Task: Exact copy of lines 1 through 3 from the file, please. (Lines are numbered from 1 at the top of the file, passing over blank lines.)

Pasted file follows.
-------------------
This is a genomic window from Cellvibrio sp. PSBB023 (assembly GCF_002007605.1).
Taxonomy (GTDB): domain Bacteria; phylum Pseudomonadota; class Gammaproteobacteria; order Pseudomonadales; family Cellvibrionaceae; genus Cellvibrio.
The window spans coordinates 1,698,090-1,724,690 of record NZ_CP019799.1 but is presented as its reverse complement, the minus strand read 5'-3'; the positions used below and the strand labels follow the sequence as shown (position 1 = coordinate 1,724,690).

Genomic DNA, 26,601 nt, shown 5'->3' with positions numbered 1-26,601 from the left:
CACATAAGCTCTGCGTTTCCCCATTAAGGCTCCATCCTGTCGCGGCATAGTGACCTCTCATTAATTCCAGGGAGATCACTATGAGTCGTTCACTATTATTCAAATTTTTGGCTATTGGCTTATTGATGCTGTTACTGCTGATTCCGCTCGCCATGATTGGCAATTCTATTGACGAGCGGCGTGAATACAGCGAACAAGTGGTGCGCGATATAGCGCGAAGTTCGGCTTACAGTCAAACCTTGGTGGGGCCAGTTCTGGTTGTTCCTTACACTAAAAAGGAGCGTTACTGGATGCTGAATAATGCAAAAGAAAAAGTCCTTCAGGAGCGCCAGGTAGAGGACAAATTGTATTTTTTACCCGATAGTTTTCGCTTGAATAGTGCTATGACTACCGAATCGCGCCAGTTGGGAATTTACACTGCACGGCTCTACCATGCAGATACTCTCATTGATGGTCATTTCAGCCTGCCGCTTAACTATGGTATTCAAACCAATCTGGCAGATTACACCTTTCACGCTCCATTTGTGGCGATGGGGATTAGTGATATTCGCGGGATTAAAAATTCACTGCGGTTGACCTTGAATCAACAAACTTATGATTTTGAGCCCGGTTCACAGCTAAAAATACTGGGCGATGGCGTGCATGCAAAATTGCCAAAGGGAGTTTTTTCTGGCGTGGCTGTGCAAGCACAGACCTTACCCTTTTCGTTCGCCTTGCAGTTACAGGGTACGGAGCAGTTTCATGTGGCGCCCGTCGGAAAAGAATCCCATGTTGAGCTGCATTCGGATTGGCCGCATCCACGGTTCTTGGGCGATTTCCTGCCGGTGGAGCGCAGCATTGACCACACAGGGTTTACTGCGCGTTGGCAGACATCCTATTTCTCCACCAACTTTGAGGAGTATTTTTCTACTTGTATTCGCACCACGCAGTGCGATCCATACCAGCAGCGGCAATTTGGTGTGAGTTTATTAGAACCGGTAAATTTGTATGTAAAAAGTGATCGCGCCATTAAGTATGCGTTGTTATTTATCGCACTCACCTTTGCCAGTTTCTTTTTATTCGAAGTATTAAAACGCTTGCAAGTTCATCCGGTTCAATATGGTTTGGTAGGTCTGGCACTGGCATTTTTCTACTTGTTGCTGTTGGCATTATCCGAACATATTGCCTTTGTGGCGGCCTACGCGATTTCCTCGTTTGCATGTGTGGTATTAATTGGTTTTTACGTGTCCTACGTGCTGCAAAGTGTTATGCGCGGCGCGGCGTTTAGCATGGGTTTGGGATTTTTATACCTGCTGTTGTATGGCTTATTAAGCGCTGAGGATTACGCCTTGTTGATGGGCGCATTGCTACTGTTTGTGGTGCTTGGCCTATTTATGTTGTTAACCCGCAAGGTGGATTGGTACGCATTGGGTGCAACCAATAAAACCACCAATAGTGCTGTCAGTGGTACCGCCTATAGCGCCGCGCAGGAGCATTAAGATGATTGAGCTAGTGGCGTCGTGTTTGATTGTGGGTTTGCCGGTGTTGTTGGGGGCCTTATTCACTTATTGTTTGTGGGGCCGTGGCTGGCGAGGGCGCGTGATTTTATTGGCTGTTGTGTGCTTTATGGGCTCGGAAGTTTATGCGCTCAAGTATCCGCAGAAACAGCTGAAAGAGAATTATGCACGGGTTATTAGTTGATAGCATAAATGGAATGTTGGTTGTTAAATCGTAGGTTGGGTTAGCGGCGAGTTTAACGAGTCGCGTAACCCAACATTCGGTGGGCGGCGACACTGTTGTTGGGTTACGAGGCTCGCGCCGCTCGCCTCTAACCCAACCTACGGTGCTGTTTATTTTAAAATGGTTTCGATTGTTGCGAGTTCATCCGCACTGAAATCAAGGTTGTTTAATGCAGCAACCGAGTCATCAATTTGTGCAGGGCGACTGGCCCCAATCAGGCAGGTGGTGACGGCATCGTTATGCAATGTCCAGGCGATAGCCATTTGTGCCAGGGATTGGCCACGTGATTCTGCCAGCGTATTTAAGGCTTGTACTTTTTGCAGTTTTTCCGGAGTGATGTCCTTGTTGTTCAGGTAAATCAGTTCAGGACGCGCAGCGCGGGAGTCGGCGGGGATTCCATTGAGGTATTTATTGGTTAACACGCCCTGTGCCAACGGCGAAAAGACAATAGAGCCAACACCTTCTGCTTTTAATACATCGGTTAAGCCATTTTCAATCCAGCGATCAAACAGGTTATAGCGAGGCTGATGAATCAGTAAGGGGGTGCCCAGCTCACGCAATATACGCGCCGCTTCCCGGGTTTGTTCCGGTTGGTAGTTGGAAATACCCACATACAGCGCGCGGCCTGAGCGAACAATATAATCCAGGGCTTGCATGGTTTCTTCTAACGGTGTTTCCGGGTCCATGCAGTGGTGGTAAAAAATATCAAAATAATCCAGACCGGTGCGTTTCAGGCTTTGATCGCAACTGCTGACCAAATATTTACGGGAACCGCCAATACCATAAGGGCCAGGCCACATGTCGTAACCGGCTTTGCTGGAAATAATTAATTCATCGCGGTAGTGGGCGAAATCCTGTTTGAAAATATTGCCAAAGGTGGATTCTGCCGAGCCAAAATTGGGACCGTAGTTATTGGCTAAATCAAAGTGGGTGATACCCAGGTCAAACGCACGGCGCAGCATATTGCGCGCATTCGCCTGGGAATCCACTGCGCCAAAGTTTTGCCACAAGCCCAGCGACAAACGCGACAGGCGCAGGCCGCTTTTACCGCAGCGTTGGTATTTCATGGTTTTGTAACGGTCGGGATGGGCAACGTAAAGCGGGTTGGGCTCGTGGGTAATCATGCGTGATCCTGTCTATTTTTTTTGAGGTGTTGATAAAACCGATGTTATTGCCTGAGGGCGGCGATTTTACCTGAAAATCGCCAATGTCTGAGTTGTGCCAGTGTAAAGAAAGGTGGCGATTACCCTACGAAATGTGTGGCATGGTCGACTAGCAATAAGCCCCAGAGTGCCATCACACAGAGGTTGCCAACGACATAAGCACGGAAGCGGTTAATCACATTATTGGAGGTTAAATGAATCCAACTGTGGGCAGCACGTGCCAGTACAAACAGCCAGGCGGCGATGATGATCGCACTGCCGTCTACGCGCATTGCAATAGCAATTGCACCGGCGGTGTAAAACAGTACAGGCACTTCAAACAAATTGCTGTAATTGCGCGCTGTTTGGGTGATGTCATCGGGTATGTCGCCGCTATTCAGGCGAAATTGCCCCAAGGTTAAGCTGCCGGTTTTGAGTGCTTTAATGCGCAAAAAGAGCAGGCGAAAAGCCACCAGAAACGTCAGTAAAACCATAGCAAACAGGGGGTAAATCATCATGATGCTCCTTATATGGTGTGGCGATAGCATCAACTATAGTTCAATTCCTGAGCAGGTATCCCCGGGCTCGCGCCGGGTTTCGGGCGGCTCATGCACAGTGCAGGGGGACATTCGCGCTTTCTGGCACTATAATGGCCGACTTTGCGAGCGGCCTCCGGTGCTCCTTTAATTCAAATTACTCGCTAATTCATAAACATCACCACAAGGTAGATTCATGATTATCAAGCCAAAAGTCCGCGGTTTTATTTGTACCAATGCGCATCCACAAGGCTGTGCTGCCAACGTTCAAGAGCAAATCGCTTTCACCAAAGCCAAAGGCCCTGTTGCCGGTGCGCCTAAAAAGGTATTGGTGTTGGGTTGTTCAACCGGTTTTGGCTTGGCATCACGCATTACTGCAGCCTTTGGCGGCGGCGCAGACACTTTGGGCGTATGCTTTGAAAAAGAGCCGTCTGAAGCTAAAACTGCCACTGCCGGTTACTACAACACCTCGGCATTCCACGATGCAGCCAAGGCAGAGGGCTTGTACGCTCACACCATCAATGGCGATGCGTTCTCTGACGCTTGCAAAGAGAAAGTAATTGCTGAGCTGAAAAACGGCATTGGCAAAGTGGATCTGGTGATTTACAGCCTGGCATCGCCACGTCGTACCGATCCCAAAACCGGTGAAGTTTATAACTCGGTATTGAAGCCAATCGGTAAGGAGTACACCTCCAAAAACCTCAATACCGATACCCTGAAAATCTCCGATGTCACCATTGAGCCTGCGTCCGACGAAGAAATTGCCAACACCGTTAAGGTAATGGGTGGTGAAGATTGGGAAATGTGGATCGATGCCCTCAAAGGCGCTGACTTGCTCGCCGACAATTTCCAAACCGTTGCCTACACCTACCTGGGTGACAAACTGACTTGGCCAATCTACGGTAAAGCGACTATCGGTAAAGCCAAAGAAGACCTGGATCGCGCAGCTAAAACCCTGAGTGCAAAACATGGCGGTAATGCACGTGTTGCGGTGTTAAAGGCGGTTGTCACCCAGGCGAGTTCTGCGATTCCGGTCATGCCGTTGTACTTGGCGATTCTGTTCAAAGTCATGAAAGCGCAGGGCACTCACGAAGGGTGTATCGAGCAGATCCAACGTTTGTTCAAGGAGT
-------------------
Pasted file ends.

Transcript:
This is a genomic window from Cellvibrio sp. PSBB023 (assembly GCF_002007605.1).
Taxonomy (GTDB): domain Bacteria; phylum Pseudomonadota; class Gammaproteobacteria; order Pseudomonadales; family Cellvibrionaceae; genus Cellvibrio.
The window spans coordinates 1,698,090-1,724,690 of record NZ_CP019799.1 but is presented as its reverse complement, the minus strand read 5'-3'; the positions used below and the strand labels follow the sequence as shown (position 1 = coordinate 1,724,690).